Google's Open Heritage project that captures cultural heritage datasets has stressed the "vulnerability and impermanence" of sites, such as the burnt up cathedral in Paris.
18 April marks the International Day for Monuments and Sites also known as World Heritage Day, which Google celebrated by expanding its Open Heritage project.
In collaboration with the non-profit CyArk, the tech giant had produced 3D renderings and virtual tours of historical sites. The Notre Dame Cathedral has never been documented by the pair, but following the fire that significantly damaged the French monument, CyArk released the Mapping Gothic France project, which completed work in 2010.
We are deeply saddened by the damage to the Notre Dame Cathedral. While CyArk has never documented the building, thankfully the Mapping Gothic France project completed work in 2010 — https://t.co/RxUm59OBS8. These scans will surely be helpful in the reconstruction efforts to come pic.twitter.com/b4Qr1PGKFH— CyArk (@CyArk) April 16, 2019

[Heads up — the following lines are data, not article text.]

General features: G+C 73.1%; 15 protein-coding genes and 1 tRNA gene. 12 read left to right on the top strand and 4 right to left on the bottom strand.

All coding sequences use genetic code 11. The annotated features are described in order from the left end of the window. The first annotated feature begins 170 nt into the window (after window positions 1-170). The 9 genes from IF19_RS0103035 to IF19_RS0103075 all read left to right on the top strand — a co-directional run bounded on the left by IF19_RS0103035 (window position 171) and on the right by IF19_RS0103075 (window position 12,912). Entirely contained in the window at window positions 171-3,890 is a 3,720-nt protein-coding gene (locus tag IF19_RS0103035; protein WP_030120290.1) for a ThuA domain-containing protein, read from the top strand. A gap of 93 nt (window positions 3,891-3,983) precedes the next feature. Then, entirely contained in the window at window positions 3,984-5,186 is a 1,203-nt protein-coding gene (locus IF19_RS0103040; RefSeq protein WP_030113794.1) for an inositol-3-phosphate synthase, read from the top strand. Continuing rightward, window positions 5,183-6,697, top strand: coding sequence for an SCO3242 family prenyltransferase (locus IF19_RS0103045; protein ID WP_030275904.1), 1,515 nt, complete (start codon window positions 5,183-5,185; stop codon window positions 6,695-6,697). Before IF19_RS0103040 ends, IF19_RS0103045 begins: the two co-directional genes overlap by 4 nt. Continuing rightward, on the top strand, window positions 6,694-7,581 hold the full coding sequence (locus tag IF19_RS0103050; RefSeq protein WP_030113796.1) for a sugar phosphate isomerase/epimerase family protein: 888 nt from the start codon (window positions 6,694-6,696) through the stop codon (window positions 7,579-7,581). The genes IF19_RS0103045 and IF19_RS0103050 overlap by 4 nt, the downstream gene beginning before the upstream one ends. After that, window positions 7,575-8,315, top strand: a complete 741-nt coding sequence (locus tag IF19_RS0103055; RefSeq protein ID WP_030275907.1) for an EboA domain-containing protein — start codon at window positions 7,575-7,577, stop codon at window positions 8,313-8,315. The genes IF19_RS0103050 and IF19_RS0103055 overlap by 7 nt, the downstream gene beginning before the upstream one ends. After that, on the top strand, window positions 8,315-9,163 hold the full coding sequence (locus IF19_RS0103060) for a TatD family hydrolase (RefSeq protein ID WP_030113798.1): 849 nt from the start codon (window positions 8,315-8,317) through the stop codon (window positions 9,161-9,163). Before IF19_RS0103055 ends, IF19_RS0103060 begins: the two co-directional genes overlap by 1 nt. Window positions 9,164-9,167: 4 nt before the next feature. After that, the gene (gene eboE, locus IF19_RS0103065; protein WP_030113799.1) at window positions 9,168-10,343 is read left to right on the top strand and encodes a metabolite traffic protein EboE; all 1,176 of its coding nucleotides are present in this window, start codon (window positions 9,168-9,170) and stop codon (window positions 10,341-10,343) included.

Open Heritage suggested that new technologies and methods of 3D and digital documentation "hold promise for archival preservation."
"The ability to rapidly and accurately document the world around us is revolutionizing disciplines such as archaeology, biological and earth sciences, digital humanities, and museum studies," the project said in a statement released on 17 April.
Among historical sites documented in 3d data sets by CyArk and Google are Thomas Jefferson Memorial, the khan of As'ad Pasha al-Azem in Damascus, the Brandenburg Gate in Berlin, Mexico City Metropolitan Cathedral and many others.